It is estimated that 70 – 80% of our immune system in in our gut and to keep it healthy and support the production of antibodies we need plenty of beneficial bacterial. These are found in ‘probiotic’ foods like natural yoghurt, miso, kombucha, kefir, kimchi, and Anna’s favourite sauerkraut ?.
- Include some natural yoghurt and fresh fruit with your breakfast
- Add a little kimchi or sauerkraut to your lunchtime sandwich
- Sip on Kombucha instead of a cup of coffee in the afternoon
- Add a little miso paste to your stir-fry for dinner
We also need to feed our good bacteria with prebiotic foods like vegetables, pulses and wholegrains. One of the best sources of prebiotics are Jerusalem artichokes, as are garlic, onions and leeks.
What if you do get sick?
Gargle salt water This may help your sore throat by decreasing throat swelling and rinsing out irritants and germs. Gargle warm water with a teaspoon of salt four times daily. A saline solution flushed through the nose can also help to alleviate congestion.
Stay well hydrated if you have a temperature. Drink plenty of water or herbal teas throughout the day. Check out our fresh immune boosting tea and other recipes.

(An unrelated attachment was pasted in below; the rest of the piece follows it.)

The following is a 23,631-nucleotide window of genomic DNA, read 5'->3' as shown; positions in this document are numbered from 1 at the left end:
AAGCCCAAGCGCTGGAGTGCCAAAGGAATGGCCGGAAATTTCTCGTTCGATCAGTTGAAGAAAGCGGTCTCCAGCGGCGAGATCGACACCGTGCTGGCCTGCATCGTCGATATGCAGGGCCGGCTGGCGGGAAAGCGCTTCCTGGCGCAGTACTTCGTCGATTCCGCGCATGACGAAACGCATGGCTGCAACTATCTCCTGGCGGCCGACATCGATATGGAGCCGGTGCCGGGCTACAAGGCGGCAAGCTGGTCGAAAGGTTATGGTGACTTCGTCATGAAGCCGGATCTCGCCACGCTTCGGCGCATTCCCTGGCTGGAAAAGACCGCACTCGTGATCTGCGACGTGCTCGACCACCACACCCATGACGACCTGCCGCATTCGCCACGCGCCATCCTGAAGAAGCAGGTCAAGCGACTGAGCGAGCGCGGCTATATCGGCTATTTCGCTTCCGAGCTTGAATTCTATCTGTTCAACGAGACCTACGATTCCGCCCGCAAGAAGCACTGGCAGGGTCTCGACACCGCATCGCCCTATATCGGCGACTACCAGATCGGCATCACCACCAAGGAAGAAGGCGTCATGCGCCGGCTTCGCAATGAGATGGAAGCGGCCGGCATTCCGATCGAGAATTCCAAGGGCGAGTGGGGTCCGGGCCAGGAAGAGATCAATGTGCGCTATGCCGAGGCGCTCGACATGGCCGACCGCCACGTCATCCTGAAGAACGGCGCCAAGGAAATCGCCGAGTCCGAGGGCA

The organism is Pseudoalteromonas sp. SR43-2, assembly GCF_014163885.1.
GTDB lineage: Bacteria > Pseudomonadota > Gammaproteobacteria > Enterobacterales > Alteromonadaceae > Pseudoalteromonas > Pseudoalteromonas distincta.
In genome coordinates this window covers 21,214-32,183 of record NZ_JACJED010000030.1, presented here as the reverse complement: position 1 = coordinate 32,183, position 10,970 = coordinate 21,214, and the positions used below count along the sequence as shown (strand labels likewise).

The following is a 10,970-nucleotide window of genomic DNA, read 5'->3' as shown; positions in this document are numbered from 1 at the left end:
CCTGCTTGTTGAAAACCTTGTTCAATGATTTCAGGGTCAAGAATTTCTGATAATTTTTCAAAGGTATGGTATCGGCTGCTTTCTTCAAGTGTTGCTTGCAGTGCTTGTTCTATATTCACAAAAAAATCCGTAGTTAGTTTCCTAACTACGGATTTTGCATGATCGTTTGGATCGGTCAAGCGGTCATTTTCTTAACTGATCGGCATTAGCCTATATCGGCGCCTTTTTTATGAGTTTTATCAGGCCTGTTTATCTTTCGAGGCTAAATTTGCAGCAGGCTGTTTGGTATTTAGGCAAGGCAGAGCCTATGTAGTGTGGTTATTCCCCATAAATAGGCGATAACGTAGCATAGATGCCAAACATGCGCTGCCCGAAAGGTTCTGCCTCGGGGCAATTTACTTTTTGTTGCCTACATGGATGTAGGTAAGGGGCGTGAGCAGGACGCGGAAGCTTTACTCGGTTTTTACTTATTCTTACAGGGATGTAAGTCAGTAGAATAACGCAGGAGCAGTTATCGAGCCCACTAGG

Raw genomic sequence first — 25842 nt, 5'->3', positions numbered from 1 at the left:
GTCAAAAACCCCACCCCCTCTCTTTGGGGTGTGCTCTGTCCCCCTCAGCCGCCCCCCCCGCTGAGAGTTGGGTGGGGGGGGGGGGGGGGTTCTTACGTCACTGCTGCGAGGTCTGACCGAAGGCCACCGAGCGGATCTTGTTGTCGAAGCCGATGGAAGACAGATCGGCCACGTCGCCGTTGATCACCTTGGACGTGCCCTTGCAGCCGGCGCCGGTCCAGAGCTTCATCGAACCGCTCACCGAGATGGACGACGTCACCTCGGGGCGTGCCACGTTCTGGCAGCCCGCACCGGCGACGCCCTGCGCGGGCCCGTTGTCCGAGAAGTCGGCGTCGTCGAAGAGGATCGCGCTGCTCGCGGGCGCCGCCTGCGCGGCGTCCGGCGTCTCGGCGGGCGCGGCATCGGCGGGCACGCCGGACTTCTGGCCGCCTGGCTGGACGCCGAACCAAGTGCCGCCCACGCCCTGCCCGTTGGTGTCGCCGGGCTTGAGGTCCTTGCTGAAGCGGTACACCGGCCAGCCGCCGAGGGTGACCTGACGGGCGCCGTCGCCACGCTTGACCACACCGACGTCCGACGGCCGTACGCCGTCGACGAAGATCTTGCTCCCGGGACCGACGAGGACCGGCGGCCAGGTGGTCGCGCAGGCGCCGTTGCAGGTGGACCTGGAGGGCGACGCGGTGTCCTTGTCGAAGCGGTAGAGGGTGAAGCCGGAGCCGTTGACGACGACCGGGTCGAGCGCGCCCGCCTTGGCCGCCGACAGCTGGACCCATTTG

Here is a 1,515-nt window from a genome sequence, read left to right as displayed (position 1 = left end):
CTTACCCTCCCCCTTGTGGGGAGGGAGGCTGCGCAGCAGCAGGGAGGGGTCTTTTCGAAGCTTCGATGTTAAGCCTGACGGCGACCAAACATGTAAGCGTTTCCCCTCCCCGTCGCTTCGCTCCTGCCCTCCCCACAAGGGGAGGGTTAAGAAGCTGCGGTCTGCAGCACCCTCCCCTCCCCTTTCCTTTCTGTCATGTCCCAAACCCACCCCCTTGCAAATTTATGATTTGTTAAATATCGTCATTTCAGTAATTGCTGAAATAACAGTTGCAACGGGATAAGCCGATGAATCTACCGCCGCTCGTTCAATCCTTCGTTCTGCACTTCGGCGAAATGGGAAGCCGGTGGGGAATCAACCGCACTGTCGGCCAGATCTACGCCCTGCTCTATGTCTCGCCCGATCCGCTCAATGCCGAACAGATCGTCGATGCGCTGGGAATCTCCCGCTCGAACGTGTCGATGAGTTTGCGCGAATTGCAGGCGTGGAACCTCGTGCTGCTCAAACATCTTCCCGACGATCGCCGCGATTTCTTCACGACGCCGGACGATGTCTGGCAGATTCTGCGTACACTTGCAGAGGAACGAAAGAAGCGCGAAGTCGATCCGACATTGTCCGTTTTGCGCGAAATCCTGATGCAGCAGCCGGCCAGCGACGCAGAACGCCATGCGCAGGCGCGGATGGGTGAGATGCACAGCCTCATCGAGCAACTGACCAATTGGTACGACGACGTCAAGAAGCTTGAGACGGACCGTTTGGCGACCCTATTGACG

It’s not all about food…..
Get some exercise.
exercising helps your immune system to be more efficient by promoting good circulation, which allows the cells and substances of the immune system to move through the body freely and do their job efficiently.
Don’t skip on sleep. Sleep deprivation suppresses immune system function. Immune T-cells go down if we are sleep deprived and pro-inflammatory cytokines, which hinder our immune function, go up, potentially leading to the greater risk of developing a cold or flu
Can supplements help?
There are lots of old wive’s tales and any amount of products available to buy that promise to get rid of colds and flus in a flash. But what does the research show really does work?
- Zinc. Studies indicate it may reduce the duration of your cold by as much as 50 percent. Researchers have discovered that zinc may have immune boosting properties that help your body have a strong first response at the onset of symptoms. Use at least 75mg daily e.g. in the form of zinc lozenges and take at the onset of symptoms and for 5 – 7 days